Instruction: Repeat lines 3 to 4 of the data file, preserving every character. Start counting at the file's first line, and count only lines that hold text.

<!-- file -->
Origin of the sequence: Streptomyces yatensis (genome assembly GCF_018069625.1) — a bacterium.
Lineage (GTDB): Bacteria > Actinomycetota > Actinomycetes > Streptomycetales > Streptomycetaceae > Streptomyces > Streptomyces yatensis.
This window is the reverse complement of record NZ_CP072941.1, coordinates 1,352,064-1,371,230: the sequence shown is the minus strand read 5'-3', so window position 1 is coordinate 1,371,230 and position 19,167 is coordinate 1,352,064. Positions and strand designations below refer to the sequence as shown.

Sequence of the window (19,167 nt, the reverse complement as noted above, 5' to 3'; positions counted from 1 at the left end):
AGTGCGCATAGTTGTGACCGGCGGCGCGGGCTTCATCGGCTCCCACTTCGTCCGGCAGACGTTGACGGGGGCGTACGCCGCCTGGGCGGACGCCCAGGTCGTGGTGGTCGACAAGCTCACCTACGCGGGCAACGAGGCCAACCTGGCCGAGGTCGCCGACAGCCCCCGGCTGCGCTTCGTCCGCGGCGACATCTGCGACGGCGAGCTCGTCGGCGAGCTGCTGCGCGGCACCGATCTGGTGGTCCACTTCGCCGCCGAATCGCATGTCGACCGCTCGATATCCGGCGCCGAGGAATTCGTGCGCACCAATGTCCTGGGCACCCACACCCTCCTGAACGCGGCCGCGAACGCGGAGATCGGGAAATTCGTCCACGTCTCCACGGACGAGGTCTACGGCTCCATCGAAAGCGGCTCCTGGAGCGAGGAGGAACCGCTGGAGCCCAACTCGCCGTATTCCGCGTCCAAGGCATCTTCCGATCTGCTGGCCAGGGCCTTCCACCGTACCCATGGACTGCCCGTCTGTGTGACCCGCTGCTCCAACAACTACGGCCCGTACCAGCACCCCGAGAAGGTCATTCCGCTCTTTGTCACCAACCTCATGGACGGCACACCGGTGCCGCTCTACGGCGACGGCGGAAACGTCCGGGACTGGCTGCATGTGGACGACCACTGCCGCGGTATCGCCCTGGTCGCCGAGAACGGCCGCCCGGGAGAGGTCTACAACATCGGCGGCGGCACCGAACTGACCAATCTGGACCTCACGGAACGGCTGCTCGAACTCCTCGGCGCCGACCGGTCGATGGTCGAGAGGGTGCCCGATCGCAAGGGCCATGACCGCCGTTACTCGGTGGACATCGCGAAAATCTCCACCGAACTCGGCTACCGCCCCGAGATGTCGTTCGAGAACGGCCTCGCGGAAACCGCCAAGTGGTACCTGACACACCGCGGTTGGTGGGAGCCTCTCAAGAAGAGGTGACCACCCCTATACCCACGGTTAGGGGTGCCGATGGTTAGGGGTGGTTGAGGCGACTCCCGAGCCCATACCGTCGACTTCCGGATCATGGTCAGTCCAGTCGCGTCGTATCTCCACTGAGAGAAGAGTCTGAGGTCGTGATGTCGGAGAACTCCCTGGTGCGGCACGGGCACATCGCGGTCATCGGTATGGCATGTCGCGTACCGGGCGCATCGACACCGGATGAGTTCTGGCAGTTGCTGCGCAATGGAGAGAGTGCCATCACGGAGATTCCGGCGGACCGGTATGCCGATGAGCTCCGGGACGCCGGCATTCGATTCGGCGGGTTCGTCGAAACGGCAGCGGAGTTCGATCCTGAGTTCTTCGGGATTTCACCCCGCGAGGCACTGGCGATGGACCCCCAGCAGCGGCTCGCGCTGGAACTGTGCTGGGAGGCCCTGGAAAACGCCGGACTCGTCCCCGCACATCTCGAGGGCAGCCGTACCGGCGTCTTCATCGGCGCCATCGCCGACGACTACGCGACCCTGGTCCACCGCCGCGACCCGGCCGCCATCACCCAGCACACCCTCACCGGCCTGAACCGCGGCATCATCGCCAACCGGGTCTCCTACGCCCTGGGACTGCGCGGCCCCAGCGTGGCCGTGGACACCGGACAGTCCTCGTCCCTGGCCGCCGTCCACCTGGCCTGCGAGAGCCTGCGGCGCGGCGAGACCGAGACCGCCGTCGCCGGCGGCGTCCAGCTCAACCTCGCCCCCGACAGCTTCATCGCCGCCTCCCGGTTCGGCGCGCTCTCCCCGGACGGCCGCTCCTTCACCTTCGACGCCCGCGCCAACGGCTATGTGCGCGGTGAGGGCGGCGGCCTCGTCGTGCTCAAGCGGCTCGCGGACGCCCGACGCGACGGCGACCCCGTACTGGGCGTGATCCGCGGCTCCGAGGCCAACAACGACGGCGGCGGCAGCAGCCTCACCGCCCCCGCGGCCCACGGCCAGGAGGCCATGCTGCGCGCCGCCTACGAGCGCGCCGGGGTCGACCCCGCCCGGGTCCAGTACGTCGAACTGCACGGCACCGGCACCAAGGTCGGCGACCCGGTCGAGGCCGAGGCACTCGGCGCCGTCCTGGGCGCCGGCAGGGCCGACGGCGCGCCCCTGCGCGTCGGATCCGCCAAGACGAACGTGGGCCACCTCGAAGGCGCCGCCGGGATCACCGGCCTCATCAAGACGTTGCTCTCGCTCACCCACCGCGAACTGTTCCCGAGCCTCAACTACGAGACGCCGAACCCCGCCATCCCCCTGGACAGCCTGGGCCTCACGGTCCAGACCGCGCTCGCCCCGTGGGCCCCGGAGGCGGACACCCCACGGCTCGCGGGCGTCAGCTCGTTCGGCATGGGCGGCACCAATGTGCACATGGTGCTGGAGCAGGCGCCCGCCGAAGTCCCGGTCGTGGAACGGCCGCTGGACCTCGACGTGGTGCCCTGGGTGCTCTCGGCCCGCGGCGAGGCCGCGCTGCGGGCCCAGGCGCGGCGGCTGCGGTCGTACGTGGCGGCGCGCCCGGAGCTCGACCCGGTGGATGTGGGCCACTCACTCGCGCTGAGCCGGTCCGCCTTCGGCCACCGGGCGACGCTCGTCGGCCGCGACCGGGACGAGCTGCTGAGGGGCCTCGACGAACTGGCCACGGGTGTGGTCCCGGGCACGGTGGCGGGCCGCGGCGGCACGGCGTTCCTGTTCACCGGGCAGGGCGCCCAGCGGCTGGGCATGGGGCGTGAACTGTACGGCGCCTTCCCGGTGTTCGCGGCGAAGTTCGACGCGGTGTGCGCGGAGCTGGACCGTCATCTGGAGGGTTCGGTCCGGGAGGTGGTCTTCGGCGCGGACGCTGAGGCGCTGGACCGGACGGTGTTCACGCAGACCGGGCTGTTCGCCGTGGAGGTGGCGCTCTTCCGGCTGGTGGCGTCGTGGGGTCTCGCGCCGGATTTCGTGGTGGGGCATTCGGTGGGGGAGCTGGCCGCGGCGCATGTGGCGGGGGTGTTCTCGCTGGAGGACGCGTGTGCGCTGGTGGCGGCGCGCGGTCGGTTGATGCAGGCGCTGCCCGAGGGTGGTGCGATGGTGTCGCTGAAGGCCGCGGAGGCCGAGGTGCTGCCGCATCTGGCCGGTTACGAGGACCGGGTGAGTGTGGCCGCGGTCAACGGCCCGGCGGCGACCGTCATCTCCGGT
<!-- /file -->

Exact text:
This window is the reverse complement of record NZ_CP072941.1, coordinates 1,352,064-1,371,230: the sequence shown is the minus strand read 5'-3', so window position 1 is coordinate 1,371,230 and position 19,167 is coordinate 1,352,064. Positions and strand designations below refer to the sequence as shown.

Sequence of the window (19,167 nt, the reverse complement as noted above, 5' to 3'; positions counted from 1 at the left end):